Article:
One way this research can be applied in law and negotiations is to make sure to establish trust first, and then make an attempt to persuade.  Thus, provide negative information or weaknesses in your case early on in order to establish trust.  Then, once trust has been established, focus on the positive aspects of your case.  According to the research, this approach has the best ability to minimize the “trust-choice incompatibility.”

Second, focus on what you are trying to accomplish with the message you are communicating.  Are you trying to persuade or are you trying to develop trust?  Are you trying to change the other person’s mind?

It is important to note that lawyers are under a significant time constraint to present their position; whether it is to the judge, the jury or the mediator.  Just as in politics, they have one day (and sometimes less) in which to persuade both the other side and the neutrals of the validity of their position.  As such, sometimes it is difficult to avoid attacking the other side’s case.  Nevertheless, when trying to convince third parties such as judges, or neutrals, make sure that you focus on the strengths of your case and not necessarily the weaknesses in the other party’s case.  For example, instead of claiming that the other side cannot prove causation, you might reframe the issue as you having a strong defense based on causation.  If, however, you must attack the other side’s case, reframe the attack first by identifying a small weakness in your case, and then attack the other’s position.  By doing so, as shown in the research, you can establish trust as a credible source of information, which could assist you in delivering your negative message about the other side.

Further, as noted above, if you have to go negative, then you must be precise and support your statements with evidence.  This can be achieved by the use of demonstrative evidence such as documents, depositions, photographs or video.  For example, in one personal injury case the defense accused the plaintiff of making up some or all of her complaints of injury.  The defense then proceeded to provide the video evidence showing the truth of their statements.  That negative ad or message had a significant impact on both the neutral and the party who was being attacked.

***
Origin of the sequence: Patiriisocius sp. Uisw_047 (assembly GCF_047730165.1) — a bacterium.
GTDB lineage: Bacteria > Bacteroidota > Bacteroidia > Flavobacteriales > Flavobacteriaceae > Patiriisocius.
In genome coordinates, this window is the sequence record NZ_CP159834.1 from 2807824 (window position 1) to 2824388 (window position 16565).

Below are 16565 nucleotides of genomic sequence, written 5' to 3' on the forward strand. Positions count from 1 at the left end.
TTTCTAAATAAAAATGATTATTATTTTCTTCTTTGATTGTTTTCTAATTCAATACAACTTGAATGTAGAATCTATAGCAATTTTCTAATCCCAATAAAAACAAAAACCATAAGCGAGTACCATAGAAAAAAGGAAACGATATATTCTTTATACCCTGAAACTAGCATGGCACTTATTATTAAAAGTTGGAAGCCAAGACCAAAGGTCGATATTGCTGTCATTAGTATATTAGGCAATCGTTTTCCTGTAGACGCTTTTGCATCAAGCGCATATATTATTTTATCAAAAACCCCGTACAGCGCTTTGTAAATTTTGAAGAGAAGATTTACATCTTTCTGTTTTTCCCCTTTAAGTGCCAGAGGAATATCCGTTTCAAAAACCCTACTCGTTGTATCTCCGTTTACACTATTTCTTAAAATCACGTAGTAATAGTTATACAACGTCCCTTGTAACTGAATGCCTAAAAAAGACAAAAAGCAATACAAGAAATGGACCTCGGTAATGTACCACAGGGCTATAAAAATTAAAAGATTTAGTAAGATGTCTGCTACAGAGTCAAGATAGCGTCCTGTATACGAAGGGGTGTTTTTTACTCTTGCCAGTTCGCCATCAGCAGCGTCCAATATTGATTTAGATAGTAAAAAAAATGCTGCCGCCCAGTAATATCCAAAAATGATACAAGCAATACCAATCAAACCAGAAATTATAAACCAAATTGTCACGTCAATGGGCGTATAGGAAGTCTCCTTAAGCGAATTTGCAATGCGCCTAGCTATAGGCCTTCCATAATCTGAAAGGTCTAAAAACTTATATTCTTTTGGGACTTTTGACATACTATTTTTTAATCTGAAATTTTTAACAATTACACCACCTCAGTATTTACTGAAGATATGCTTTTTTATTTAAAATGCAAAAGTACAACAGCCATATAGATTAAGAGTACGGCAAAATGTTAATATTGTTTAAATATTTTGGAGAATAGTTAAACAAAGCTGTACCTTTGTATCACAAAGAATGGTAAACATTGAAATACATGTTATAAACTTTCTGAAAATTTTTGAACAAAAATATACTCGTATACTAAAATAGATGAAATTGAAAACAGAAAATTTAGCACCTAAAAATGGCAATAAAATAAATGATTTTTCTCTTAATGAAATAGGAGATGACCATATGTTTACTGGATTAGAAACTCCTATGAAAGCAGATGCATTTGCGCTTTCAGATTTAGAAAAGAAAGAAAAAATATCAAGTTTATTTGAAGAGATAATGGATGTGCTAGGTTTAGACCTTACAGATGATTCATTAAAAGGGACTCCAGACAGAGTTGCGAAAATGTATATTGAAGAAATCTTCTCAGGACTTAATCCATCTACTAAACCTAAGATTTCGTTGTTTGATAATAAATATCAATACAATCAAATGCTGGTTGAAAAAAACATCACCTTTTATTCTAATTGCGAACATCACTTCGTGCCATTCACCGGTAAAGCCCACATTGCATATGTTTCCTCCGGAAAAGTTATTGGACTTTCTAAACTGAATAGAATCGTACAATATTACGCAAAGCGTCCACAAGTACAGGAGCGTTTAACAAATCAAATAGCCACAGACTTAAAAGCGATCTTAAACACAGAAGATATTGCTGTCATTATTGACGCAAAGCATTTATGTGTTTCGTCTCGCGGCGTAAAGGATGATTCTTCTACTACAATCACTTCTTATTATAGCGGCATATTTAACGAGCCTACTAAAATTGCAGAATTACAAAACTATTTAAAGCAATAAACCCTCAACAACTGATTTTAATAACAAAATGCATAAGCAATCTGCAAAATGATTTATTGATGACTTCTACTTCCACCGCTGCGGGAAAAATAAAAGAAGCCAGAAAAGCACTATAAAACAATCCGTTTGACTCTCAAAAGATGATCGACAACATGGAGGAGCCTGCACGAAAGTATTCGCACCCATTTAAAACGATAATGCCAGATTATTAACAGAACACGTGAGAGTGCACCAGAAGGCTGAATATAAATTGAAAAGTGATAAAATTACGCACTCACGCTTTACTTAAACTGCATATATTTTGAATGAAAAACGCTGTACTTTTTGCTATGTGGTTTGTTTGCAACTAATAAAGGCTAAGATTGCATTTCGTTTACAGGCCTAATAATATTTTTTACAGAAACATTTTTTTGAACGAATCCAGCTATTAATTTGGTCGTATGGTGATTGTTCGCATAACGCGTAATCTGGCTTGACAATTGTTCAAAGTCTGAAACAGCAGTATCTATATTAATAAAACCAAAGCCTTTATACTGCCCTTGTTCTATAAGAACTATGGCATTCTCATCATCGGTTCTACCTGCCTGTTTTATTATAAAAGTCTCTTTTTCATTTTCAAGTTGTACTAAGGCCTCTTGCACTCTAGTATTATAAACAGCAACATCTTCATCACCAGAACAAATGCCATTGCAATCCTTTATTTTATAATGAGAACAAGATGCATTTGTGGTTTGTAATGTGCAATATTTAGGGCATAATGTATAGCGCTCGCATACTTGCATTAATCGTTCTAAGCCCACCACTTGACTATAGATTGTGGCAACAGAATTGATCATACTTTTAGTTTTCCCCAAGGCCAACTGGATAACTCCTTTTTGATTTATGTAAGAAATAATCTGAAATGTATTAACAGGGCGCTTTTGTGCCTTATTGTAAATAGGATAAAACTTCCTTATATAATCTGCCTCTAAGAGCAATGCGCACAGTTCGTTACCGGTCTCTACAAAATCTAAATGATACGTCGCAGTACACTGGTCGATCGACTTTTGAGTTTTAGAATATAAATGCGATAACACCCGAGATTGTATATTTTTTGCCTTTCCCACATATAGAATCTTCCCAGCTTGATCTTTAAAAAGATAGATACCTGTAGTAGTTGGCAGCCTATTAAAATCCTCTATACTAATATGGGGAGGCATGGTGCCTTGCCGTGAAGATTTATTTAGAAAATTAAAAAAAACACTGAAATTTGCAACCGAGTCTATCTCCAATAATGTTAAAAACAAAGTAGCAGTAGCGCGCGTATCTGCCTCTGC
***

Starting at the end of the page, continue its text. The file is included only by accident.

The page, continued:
In addition, the negative message forced the plaintiff to change her position.  This was partly based on the fact that the negative message targeted the fear of losing in the plaintiff.  By providing the specific information, the defense achieved the effect of creating doubt in the plaintiff’s mind as to the outcome of the case. If, however, there was no specific evidence of such allegations, then the plaintiff would not be in the right environment to understand the full significance of the message.

Negative ads or messages can be very powerful while at the same time very dangerous.  Even in today’s political environment, the politicians may not fully understand how the advertisements are affecting their audience.  It is important, however, to make sure that you focus on your message first, and then consider what effect you desire to achieve by going negative.  But remember, just as in politics, one who lives by the sword can also die by the sword.

Modified from my prior article in November, 2008 Los Angeles Daily Journal

 

Advertisements

Steve’s Book

Get Your Updates Automatically, Click Below to Subscribe

XML
Google Reader or Homepage
Add to My Yahoo!
Subscribe with Bloglines
Subscribe in NewsGator Online

Subscribe in myEarthlink

Archives